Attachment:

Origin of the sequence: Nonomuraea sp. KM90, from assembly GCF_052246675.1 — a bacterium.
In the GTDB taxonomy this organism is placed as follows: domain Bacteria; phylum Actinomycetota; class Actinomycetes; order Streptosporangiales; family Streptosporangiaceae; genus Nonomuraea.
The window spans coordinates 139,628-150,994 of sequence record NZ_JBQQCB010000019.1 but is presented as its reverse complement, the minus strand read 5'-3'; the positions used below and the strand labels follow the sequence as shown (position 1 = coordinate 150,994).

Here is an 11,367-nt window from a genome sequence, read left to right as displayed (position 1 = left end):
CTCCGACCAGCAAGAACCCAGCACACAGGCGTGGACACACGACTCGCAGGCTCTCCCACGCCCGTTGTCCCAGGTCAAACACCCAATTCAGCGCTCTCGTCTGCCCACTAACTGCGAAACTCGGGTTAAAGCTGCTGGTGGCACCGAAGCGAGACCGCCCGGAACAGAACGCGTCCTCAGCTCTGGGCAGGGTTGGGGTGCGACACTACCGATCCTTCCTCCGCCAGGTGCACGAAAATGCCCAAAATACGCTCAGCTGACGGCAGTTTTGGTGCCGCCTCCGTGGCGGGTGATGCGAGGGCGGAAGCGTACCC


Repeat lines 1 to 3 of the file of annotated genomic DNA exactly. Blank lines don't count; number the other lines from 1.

Origin of the sequence: Nonomuraea sp. KM90, from assembly GCF_052246675.1 — a bacterium.
In the GTDB taxonomy this organism is placed as follows: domain Bacteria; phylum Actinomycetota; class Actinomycetes; order Streptosporangiales; family Streptosporangiaceae; genus Nonomuraea.
The window spans coordinates 139,628-150,994 of sequence record NZ_JBQQCB010000019.1 but is presented as its reverse complement, the minus strand read 5'-3'; the positions used below and the strand labels follow the sequence as shown (position 1 = coordinate 150,994).